Please use this identifier to cite or link to this item: http://ahro.austin.org.au/austinjspui/handle/1/18247
Title: Post-Hospital Falls Prevention Intervention: A Mixed-Methods Study.
Authors: Renehan, Emma;Meyer, Claudia;Elliott, Rohan A;Batchelor, Frances;Said, Catherine M;Haines, Terry;Goeman, Dianne
Affiliation: Bolton Clarke Research Institute, Level 1.01, Victoria, Australia
Beyond Blue, Victoria, Australia
LaTrobe University, Centre for Health Communication and Participation, Bundoora, Victoria, Australia
Pharmacy Department, Austin Health, Heidelberg, Victoria, Australia
Monash University, Centre for Medicine Use and Safety, Faculty of Pharmacy and Pharmaceutical Sciences, Parkville Victoria, Australia
National Ageing Research Institute, Parkville, Victoria, Australia
Department of Physiotherapy, Austin Health, Heidelberg, Victoria, Australia
The University of Melbourne, Physiotherapy, Parkville, Victoria, Australia
School of Primary and Allied Health Care, Monash University, Frankston, Victoria, Australia
School of Medicine and Public Health, University of Newcastle, Callaghan, NSW, Australia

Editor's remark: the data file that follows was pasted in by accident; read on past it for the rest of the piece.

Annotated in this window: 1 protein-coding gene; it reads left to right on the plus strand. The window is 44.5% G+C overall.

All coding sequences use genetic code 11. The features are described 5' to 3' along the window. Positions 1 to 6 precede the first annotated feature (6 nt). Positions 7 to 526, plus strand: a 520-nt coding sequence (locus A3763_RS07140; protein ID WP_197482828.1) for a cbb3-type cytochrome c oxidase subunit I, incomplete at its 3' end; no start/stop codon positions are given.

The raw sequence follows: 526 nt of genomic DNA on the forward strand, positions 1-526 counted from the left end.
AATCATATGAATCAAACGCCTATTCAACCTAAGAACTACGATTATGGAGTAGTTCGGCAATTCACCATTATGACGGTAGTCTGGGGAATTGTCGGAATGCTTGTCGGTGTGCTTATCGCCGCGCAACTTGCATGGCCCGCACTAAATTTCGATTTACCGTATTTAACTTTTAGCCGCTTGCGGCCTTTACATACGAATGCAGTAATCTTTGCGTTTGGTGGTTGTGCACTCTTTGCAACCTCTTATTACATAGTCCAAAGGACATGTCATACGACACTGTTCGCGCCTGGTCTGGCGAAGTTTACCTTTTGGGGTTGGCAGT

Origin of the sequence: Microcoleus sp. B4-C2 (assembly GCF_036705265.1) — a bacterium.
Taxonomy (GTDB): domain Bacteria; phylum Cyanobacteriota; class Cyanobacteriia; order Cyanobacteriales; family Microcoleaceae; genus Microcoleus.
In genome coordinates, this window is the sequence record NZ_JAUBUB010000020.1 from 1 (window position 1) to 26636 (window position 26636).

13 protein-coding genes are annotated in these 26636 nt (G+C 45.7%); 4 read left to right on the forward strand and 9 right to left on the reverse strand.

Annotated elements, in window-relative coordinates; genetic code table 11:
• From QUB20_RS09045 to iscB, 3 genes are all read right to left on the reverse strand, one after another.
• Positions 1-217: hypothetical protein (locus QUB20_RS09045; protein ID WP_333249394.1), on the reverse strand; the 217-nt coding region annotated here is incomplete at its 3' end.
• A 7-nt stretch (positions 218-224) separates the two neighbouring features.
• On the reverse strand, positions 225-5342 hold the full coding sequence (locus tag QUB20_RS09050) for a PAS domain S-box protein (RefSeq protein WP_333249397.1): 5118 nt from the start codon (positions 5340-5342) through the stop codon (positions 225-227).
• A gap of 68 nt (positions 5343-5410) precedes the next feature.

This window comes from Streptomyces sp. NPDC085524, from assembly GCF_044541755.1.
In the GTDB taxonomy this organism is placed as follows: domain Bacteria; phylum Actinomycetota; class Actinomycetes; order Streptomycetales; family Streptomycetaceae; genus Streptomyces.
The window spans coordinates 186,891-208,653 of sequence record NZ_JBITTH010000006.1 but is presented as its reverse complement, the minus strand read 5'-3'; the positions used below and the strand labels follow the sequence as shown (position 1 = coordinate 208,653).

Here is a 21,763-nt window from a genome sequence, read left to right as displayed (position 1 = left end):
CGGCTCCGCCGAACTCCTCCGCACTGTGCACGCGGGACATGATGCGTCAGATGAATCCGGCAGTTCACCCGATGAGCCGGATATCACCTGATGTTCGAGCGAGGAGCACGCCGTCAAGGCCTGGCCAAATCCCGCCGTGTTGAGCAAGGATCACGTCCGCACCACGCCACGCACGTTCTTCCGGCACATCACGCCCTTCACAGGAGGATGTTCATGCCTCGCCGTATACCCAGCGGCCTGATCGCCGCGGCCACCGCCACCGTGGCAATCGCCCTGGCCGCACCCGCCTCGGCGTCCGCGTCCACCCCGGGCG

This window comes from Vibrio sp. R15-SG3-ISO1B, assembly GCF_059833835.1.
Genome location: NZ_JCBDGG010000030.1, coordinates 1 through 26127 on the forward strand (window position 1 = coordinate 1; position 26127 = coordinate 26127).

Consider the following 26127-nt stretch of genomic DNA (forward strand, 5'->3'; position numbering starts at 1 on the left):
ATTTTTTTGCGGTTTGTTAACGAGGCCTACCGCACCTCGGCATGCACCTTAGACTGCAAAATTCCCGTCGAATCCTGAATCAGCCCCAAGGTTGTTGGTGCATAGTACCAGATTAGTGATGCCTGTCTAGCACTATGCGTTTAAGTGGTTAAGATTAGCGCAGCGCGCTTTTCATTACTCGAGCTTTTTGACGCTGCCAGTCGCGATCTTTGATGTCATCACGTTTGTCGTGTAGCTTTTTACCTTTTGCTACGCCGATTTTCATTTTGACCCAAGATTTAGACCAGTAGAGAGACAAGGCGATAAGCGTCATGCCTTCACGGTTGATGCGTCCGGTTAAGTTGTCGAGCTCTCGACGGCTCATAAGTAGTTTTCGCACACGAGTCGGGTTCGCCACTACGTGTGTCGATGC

Kolling Institute of Medical Research, Northern Clinical School, The University of Sydney, St Leonards, NSW, Australia
Central Clinical School, Department of Nursing, Health Sciences and Medicine, Monash University, Clayton, Victoria, Australia
Issue Date: 10-Jul-2018
EDate: 2018
Citation: Journal of aging and physical activity 2018: online first: 10 July
Abstract: Post-hospital discharge shows increased risk for falls in older people. This pilot study was created to determine feasibility and acceptability of a community-delivered post-hospital multi-factorial program. This mixed-method study used randomised controlled design (quantitative component) and interviews (qualitative component). People aged ≥65 years, hospitalised for a fall, underwent assessment for quality of life and falls-related outcomes, followed by interviews, randomisation into intervention (exercise, medication review and education) or control group, and follow-up at 6-months. Thirteen people commenced, with ten people assessed at 6-months. Participants were complex with high degrees of frailty, multi-morbidity, polypharmacy and falls risk. Interview data related to intervention, impacts on quality of life and fall-related outcomes. Preliminary findings suggest suitability of a multi-factorial program for older people post-hospital discharge following a fall. A social component would be a useful addition to falls-prevention strategies, utilising existing community nursing organisations.
URI: http://ahro.austin.org.au/austinjspui/handle/1/18247
DOI: 10.1123/japa.2017-0406
ORCID: 0000-0002-8773-9750
PubMed URL: 29989468
Type: Journal Article
Subjects: Exercise
education
medication
older
Appears in Collections:Journal articles

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